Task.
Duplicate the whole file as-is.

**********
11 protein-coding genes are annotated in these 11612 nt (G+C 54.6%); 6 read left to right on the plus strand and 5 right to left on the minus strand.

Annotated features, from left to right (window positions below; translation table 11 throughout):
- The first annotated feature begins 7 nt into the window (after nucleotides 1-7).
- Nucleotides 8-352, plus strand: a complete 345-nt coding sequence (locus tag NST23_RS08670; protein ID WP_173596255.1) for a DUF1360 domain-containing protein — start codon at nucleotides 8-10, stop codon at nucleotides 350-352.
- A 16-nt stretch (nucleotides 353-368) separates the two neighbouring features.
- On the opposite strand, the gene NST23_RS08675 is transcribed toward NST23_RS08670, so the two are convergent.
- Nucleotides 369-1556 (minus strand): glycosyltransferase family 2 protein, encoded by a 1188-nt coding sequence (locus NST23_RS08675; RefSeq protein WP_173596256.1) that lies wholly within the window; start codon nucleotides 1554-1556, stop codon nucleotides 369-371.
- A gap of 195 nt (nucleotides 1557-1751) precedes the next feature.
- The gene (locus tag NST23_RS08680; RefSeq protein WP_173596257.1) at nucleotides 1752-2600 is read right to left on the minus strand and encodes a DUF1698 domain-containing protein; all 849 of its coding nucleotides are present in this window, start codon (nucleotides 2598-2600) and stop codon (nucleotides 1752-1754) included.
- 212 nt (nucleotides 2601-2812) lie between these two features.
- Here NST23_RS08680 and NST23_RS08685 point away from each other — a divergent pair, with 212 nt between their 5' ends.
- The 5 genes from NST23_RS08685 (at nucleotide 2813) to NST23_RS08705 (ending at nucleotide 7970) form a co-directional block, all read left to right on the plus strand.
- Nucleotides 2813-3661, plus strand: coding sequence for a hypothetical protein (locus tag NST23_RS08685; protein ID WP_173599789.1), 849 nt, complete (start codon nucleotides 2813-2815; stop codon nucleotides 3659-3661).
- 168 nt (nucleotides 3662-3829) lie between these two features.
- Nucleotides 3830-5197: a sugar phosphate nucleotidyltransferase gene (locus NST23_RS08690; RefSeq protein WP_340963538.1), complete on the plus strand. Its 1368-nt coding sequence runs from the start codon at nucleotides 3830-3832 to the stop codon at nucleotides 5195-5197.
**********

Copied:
11 protein-coding genes are annotated in these 11612 nt (G+C 54.6%); 6 read left to right on the plus strand and 5 right to left on the minus strand.

Annotated features, from left to right (window positions below; translation table 11 throughout):
- The first annotated feature begins 7 nt into the window (after nucleotides 1-7).
- Nucleotides 8-352, plus strand: a complete 345-nt coding sequence (locus tag NST23_RS08670; protein ID WP_173596255.1) for a DUF1360 domain-containing protein — start codon at nucleotides 8-10, stop codon at nucleotides 350-352.
- A 16-nt stretch (nucleotides 353-368) separates the two neighbouring features.
- On the opposite strand, the gene NST23_RS08675 is transcribed toward NST23_RS08670, so the two are convergent.
- Nucleotides 369-1556 (minus strand): glycosyltransferase family 2 protein, encoded by a 1188-nt coding sequence (locus NST23_RS08675; RefSeq protein WP_173596256.1) that lies wholly within the window; start codon nucleotides 1554-1556, stop codon nucleotides 369-371.
- A gap of 195 nt (nucleotides 1557-1751) precedes the next feature.
- The gene (locus tag NST23_RS08680; RefSeq protein WP_173596257.1) at nucleotides 1752-2600 is read right to left on the minus strand and encodes a DUF1698 domain-containing protein; all 849 of its coding nucleotides are present in this window, start codon (nucleotides 2598-2600) and stop codon (nucleotides 1752-1754) included.
- 212 nt (nucleotides 2601-2812) lie between these two features.
- Here NST23_RS08680 and NST23_RS08685 point away from each other — a divergent pair, with 212 nt between their 5' ends.
- The 5 genes from NST23_RS08685 (at nucleotide 2813) to NST23_RS08705 (ending at nucleotide 7970) form a co-directional block, all read left to right on the plus strand.
- Nucleotides 2813-3661, plus strand: coding sequence for a hypothetical protein (locus tag NST23_RS08685; protein ID WP_173599789.1), 849 nt, complete (start codon nucleotides 2813-2815; stop codon nucleotides 3659-3661).
- 168 nt (nucleotides 3662-3829) lie between these two features.
- Nucleotides 3830-5197: a sugar phosphate nucleotidyltransferase gene (locus NST23_RS08690; RefSeq protein WP_340963538.1), complete on the plus strand. Its 1368-nt coding sequence runs from the start codon at nucleotides 3830-3832 to the stop codon at nucleotides 5195-5197.